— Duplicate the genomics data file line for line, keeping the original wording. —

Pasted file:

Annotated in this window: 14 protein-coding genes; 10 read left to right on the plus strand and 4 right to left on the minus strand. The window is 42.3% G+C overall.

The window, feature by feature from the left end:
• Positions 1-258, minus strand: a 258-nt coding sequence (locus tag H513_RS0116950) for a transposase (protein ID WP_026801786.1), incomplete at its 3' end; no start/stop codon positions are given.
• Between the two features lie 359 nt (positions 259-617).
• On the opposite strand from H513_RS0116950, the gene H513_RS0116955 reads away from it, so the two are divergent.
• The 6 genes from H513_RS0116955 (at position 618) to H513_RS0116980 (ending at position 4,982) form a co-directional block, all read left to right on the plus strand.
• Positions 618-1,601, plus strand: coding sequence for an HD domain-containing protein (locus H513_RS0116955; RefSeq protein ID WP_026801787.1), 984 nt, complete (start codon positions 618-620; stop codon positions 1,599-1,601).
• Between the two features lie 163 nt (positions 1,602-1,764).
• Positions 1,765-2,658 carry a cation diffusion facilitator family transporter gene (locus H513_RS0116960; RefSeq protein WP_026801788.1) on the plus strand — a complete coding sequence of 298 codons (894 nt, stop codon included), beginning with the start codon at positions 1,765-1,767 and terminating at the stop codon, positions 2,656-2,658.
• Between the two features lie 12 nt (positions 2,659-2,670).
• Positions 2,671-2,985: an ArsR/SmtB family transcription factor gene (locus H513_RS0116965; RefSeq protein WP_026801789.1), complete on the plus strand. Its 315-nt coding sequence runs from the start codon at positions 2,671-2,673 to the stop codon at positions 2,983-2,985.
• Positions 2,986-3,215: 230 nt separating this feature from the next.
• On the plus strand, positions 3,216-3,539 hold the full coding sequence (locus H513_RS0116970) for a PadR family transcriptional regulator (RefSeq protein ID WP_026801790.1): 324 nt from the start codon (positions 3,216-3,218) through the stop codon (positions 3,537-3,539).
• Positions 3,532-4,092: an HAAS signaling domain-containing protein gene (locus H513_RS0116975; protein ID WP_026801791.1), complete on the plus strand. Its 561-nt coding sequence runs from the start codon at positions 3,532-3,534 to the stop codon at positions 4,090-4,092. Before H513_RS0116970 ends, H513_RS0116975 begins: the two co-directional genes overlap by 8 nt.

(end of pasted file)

Annotated in this window: 14 protein-coding genes; 10 read left to right on the plus strand and 4 right to left on the minus strand. The window is 42.3% G+C overall.

The window, feature by feature from the left end:
• Positions 1-258, minus strand: a 258-nt coding sequence (locus tag H513_RS0116950) for a transposase (protein ID WP_026801786.1), incomplete at its 3' end; no start/stop codon positions are given.
• Between the two features lie 359 nt (positions 259-617).
• On the opposite strand from H513_RS0116950, the gene H513_RS0116955 reads away from it, so the two are divergent.
• The 6 genes from H513_RS0116955 (at position 618) to H513_RS0116980 (ending at position 4,982) form a co-directional block, all read left to right on the plus strand.
• Positions 618-1,601, plus strand: coding sequence for an HD domain-containing protein (locus H513_RS0116955; RefSeq protein ID WP_026801787.1), 984 nt, complete (start codon positions 618-620; stop codon positions 1,599-1,601).
• Between the two features lie 163 nt (positions 1,602-1,764).
• Positions 1,765-2,658 carry a cation diffusion facilitator family transporter gene (locus H513_RS0116960; RefSeq protein WP_026801788.1) on the plus strand — a complete coding sequence of 298 codons (894 nt, stop codon included), beginning with the start codon at positions 1,765-1,767 and terminating at the stop codon, positions 2,656-2,658.
• Between the two features lie 12 nt (positions 2,659-2,670).
• Positions 2,671-2,985: an ArsR/SmtB family transcription factor gene (locus H513_RS0116965; RefSeq protein WP_026801789.1), complete on the plus strand. Its 315-nt coding sequence runs from the start codon at positions 2,671-2,673 to the stop codon at positions 2,983-2,985.
• Positions 2,986-3,215: 230 nt separating this feature from the next.
• On the plus strand, positions 3,216-3,539 hold the full coding sequence (locus H513_RS0116970) for a PadR family transcriptional regulator (RefSeq protein ID WP_026801790.1): 324 nt from the start codon (positions 3,216-3,218) through the stop codon (positions 3,537-3,539).
• Positions 3,532-4,092: an HAAS signaling domain-containing protein gene (locus H513_RS0116975; protein ID WP_026801791.1), complete on the plus strand. Its 561-nt coding sequence runs from the start codon at positions 3,532-3,534 to the stop codon at positions 4,090-4,092. Before H513_RS0116970 ends, H513_RS0116975 begins: the two co-directional genes overlap by 8 nt.